In 2009 the global coal market witnessed one of the most dramatic realignments it has ever seen – China, long a net exporter of coal, suddenly imported a record-smashing 126 Mt tons (see Figure 1)
This inversion of China’s role in global coal markets meant that Chinese imports accounted for nearly 15% of all globally traded coal, and China became the focal point of global demand as traditional import markets like Europe and Japan stagnated in the wake of the financial crisis.
By the first quarter of 2010, even Colombia was defying established trade patterns by sending cargoes to China despite its massive geographic disadvantage to export coal into Asian markets. The middle kingdom’s appetite for imported coal seems insatiable, and the “China Factor” appears to have ushered in a new paradigm for the global coal market.
But China doesn’t “need” the coal. The world’s largest coal producer cranked out 2.96 Bt of production in 2009, backed up by 114.5 Bt of reserves.2 While the world’s other fastest growing importer, India, is plagued by a growing gap between coal supply and power demand that it is unable to fill domestically, this is not the case in China.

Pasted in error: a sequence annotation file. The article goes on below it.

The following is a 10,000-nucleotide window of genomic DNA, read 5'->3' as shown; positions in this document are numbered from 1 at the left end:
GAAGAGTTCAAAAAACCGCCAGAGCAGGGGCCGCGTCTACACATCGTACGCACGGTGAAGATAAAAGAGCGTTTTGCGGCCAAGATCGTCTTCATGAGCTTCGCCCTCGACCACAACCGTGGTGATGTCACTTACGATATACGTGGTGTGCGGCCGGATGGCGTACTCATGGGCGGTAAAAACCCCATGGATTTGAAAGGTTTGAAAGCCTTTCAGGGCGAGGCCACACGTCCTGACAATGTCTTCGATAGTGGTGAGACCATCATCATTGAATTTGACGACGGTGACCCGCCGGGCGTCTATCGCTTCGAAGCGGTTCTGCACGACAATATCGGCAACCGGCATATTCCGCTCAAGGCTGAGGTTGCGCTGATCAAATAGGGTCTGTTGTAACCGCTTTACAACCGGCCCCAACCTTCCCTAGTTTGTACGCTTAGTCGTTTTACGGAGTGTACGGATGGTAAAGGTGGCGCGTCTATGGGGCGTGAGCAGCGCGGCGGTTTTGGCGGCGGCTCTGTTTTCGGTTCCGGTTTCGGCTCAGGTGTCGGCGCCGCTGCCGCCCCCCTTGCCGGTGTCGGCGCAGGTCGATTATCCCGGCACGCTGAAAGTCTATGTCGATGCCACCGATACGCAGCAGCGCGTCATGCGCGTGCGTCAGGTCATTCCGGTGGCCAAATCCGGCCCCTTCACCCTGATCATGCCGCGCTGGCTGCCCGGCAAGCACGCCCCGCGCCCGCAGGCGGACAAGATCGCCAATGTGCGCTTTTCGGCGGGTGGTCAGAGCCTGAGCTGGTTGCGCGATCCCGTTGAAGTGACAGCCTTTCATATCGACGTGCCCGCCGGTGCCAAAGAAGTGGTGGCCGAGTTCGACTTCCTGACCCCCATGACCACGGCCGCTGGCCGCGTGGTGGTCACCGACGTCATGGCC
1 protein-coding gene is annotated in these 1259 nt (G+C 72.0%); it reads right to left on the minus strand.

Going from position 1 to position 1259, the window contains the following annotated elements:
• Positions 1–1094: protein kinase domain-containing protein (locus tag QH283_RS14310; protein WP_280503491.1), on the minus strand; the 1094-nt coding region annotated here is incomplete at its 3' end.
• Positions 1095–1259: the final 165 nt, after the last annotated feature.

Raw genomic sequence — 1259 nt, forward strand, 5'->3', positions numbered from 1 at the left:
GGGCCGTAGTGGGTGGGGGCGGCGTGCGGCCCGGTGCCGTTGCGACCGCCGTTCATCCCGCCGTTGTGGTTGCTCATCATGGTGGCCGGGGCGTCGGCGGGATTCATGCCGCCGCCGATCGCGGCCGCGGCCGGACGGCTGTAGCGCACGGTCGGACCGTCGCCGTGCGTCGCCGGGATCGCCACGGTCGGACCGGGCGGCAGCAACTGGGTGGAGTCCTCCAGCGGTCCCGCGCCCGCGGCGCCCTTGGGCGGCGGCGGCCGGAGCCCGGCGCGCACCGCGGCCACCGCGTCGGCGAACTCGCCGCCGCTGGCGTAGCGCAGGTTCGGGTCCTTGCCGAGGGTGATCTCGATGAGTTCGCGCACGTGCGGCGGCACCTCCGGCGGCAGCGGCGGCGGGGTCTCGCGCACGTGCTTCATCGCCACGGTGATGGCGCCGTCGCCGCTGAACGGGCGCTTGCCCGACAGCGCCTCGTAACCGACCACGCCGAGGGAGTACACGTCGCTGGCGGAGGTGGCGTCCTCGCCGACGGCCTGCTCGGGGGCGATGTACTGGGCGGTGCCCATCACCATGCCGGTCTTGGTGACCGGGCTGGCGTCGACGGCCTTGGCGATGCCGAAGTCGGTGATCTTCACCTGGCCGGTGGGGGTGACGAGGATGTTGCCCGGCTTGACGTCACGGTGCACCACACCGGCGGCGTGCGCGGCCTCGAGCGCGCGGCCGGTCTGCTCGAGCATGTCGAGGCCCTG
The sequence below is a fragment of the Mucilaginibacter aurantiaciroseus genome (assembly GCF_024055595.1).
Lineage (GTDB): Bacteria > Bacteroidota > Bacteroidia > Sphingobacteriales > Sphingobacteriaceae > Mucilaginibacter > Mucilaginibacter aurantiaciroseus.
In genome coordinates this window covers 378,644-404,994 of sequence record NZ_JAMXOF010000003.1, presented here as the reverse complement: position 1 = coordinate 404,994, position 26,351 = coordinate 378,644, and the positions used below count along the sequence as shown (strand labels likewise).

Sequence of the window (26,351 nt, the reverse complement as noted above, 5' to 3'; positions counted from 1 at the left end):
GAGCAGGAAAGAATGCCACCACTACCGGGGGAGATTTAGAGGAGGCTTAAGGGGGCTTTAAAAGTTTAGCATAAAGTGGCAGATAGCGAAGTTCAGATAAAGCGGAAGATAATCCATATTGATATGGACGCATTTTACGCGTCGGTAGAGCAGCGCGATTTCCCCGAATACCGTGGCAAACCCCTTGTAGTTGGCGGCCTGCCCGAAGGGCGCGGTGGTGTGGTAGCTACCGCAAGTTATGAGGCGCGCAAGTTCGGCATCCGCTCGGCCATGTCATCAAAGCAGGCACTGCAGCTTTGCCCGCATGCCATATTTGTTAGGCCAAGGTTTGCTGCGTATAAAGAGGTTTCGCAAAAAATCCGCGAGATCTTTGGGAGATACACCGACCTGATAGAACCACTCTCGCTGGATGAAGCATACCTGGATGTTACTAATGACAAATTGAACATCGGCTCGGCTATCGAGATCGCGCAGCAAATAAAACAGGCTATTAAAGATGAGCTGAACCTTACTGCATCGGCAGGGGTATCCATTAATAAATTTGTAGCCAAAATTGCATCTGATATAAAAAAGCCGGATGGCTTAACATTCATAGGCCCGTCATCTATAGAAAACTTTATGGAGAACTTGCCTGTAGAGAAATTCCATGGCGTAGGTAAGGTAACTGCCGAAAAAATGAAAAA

The spike in Chinese demand for imported coal is therefore a more complex (and less easily predictable) phenomenon that requires careful examination if the world is to understand what impact China might have on global energy markets in the coming decade.
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